Thursday, 12 December 2013

Stages of freedom

When you're a cancer patient there are different degrees of freedom.

Freedom from the line that you're hooked up to for chemotherapy.

Freedom from the room when you're not sick and on isolation.

Freedom from the ward if you get a day pass. And finally, freedom from the hospital when you're discharged.

This week we're on stage two, which is a great break considering he was on isolation for a few weeks surrounding the previous round of chemotherapy.

It means that when he sees the nurses on the other side of the door and smiles, we can now open the door. He's starting to walk so trips down the hallways are an exciting adventure, complete with new friends, sights and sounds.

The last week has been a typical roller coaster. We went up on the news that he's in remission for the second cycle in a row, then down on the decision to do a bone marrow transplant. Up on a visit from a trio of Calgary Flames players, down when he stopped eating following the third round of chemotherapy.

The lack of interest in food was expected, given that nausea is a side effect from the chemo which he's experienced before. But it's never easy seeing his weight drop (from 10.5 to 9.5 kilograms in just a few days), and certainly not simple cleaning up after multiple rounds of Exorcist-themed vomiting.

What makes it easier is knowing that his appetite will return, and it has started to in spurts. We had to add gravol to his list of medicines and his weight has leveled off.

It's the waiting game again, as the chemotherapy does its job and his blood counts fall back to zero. There's still an unspoken chance that they could then rise back in time to be discharged for Christmas, but we're not counting on that at all. Besides, Santa will be here for a visit next week anyhow.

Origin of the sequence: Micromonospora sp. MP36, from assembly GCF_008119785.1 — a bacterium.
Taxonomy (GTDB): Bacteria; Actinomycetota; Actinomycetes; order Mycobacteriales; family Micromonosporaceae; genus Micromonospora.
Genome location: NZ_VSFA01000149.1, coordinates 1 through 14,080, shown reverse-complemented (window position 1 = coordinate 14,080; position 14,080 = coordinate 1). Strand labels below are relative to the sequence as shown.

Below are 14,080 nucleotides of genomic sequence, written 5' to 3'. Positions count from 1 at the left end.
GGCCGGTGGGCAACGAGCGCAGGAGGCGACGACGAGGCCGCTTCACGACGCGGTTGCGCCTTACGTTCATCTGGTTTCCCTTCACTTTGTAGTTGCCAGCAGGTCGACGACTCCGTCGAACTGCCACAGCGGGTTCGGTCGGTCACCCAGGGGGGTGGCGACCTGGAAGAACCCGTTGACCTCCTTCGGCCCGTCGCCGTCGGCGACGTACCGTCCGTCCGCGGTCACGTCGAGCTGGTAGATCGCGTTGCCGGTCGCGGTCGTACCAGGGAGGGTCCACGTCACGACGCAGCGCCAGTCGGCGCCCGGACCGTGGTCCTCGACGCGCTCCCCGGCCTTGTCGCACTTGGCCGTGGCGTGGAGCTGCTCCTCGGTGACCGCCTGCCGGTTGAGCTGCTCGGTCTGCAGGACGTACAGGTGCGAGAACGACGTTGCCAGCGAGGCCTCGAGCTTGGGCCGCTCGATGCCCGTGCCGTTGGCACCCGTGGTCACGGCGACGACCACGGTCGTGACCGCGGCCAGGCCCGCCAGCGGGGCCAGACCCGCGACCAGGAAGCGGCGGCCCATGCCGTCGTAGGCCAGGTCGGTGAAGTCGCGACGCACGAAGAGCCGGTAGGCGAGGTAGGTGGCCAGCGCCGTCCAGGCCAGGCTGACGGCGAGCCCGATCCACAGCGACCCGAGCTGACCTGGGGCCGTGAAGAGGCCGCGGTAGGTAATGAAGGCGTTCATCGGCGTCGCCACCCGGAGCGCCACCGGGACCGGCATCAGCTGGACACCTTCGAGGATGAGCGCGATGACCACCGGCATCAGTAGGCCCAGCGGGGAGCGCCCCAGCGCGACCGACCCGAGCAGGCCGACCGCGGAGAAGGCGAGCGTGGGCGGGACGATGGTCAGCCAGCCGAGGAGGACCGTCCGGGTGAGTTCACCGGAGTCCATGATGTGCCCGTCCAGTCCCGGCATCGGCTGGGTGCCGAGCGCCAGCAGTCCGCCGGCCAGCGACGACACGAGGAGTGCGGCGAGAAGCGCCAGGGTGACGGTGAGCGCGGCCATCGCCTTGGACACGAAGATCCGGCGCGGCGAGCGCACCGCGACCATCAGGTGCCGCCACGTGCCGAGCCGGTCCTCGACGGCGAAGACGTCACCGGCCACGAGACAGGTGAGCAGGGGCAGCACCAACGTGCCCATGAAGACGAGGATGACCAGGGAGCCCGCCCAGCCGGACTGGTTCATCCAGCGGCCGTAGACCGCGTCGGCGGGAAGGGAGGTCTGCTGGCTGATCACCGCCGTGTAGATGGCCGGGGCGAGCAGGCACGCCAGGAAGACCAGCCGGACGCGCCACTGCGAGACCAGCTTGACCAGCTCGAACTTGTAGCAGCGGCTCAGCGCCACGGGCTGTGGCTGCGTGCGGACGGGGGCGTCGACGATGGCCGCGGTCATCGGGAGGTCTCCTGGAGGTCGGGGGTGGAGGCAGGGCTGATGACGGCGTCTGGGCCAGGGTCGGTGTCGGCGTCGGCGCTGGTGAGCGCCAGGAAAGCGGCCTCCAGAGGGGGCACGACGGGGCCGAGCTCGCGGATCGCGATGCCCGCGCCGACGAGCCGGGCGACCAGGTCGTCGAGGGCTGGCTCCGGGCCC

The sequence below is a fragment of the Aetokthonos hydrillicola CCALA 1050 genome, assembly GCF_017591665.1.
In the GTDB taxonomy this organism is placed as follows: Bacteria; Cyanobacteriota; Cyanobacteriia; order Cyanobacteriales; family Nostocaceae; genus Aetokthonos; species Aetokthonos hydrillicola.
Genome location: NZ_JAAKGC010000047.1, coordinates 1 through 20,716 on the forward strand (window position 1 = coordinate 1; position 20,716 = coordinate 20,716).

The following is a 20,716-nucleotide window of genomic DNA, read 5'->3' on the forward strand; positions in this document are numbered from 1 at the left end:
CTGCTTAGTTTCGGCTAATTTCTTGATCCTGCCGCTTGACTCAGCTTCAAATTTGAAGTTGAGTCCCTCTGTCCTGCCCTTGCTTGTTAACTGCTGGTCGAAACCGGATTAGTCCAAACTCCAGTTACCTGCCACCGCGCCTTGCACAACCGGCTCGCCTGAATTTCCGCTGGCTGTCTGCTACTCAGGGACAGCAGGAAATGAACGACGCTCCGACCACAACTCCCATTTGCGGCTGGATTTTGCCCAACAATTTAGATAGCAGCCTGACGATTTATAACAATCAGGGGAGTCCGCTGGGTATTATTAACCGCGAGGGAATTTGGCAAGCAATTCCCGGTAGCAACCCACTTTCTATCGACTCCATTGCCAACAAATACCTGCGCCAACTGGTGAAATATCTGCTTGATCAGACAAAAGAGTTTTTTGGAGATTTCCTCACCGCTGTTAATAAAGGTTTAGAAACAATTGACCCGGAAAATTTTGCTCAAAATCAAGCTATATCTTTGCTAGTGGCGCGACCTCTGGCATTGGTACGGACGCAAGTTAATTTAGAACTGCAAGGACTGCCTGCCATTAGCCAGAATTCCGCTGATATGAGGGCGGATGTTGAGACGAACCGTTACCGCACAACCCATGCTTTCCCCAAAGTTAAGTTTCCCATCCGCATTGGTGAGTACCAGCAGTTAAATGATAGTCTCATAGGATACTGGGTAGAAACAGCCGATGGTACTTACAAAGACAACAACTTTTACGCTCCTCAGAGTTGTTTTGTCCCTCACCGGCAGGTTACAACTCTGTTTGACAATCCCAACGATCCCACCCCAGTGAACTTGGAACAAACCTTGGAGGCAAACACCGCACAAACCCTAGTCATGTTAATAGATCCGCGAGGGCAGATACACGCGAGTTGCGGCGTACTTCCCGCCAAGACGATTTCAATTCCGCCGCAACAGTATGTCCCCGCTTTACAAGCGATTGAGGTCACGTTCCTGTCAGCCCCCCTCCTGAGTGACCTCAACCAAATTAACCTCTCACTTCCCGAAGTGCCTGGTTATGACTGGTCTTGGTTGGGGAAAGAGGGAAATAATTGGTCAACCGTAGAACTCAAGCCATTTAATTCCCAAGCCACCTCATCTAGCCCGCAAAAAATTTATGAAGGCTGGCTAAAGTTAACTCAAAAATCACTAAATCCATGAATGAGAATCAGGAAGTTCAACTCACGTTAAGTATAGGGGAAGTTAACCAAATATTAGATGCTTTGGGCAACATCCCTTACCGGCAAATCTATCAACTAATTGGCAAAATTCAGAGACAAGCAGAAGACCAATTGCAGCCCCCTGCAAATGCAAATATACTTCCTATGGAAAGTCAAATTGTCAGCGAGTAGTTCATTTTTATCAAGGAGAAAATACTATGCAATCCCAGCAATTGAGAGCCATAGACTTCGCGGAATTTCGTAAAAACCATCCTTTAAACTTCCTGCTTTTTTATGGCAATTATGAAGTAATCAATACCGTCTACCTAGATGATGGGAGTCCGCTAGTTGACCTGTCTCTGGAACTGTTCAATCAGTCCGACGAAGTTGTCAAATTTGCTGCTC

Aside from being good for him, getting into the hallways has brought with it a happy second side effect. With his unsatiable love of, well, everything, Dominic is turning out to be therapy for some of the other families here.

As he passes rooms and looks in, fellow young cancer patients look out and smile. Some open their doors and come to play. And the ones who don't feel up to it can hopefully take something positive as well.

Trish sent me two text messages relating to that. One was about a social worker who told her "she is really impressed with our attitudes. And thinks we r rubbing off on other parents." The other was a conversation she had with a fellow parent who "used Dominic's attitude to show her daughter that u can choose everyday how u want to behave.

"Apparently they r having a better day now."

Consequently, so did we.

On a side note, the Medicine Hat News did another story on us. You can read it here:

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